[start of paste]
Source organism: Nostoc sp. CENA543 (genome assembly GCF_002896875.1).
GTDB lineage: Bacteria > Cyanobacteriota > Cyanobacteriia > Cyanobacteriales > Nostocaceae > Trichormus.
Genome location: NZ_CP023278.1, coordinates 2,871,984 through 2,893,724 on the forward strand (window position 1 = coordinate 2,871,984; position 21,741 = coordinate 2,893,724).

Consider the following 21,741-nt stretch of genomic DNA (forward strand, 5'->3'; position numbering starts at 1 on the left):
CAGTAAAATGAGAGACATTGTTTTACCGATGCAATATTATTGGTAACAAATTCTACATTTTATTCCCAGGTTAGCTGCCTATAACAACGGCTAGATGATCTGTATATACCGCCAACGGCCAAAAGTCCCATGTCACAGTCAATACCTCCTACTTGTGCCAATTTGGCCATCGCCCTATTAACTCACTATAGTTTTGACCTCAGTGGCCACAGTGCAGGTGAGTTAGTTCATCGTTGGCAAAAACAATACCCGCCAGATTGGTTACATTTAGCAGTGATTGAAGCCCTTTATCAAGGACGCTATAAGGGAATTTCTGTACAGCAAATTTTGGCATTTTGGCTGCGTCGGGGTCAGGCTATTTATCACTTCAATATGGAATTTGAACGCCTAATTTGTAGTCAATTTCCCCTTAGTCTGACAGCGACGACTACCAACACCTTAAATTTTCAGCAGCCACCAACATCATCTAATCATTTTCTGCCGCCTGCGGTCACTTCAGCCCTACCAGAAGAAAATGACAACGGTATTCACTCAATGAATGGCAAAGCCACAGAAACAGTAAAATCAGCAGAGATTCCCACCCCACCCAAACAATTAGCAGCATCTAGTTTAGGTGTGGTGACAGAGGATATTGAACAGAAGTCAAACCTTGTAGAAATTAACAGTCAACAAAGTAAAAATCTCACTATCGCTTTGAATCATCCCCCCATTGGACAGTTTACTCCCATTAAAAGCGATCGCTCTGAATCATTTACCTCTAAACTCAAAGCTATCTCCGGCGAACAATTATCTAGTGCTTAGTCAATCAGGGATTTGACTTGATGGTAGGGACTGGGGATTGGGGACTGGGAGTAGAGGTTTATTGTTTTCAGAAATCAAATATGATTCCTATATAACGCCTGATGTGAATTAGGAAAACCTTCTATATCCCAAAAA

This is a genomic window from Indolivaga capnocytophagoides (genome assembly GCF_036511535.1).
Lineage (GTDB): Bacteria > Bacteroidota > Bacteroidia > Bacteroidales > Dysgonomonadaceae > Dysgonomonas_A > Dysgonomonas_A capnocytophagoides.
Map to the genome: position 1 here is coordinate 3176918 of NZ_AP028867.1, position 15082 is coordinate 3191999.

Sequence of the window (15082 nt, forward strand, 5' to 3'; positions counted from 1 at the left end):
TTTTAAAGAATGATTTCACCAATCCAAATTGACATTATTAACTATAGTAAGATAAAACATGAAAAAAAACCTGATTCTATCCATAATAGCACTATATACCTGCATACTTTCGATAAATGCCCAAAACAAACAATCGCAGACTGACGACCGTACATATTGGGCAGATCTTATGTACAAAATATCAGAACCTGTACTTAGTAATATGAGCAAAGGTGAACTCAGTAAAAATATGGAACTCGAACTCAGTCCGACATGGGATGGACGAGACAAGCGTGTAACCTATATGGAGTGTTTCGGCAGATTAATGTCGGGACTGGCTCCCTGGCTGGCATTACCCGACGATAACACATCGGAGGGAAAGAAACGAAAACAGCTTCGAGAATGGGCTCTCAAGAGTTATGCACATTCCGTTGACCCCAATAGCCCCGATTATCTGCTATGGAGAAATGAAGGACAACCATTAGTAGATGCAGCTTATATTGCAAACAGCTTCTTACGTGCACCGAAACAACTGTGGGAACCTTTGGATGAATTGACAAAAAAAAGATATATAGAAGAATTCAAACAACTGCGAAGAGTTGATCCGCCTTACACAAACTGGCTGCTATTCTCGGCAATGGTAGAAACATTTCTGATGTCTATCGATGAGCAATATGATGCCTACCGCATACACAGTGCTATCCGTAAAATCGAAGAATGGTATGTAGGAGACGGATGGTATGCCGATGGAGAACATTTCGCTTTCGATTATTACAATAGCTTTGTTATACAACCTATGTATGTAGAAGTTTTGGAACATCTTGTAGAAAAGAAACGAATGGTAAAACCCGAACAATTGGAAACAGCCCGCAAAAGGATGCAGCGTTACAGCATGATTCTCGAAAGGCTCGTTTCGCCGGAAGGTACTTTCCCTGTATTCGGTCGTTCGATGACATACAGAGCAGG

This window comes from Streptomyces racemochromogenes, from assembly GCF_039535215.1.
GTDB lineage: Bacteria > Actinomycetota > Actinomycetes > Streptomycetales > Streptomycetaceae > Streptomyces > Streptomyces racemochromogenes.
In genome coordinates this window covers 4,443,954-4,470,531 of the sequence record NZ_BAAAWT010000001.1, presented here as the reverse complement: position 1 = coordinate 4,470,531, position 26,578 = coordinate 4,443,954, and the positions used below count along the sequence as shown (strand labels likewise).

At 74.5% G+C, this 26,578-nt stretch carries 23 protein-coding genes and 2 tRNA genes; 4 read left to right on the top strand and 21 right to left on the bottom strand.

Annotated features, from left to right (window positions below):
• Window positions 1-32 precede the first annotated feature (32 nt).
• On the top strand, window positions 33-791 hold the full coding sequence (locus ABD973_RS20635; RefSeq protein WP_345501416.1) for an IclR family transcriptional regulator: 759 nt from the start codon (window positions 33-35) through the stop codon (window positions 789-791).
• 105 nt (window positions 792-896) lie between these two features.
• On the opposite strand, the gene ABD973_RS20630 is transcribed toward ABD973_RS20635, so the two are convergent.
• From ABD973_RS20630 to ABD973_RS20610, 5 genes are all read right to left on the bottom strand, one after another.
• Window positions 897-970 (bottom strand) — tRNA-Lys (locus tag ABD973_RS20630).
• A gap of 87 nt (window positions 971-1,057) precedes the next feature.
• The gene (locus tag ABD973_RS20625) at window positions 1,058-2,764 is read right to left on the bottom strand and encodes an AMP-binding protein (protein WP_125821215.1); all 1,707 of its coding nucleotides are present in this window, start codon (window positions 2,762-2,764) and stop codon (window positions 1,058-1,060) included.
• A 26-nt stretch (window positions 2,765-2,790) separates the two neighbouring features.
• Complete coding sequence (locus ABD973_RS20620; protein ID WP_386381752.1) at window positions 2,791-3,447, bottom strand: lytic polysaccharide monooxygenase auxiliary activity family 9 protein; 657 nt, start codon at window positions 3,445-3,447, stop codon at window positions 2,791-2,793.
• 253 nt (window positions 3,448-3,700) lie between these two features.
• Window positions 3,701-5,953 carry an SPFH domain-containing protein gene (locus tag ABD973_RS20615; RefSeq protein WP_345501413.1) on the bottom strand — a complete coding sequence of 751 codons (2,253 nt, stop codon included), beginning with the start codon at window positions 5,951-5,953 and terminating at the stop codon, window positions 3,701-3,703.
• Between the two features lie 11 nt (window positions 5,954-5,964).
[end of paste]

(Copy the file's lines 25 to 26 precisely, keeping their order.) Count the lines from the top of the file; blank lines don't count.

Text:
• Complete coding sequence (locus ABD973_RS20620; protein ID WP_386381752.1) at window positions 2,791-3,447, bottom strand: lytic polysaccharide monooxygenase auxiliary activity family 9 protein; 657 nt, start codon at window positions 3,445-3,447, stop codon at window positions 2,791-2,793.
• 253 nt (window positions 3,448-3,700) lie between these two features.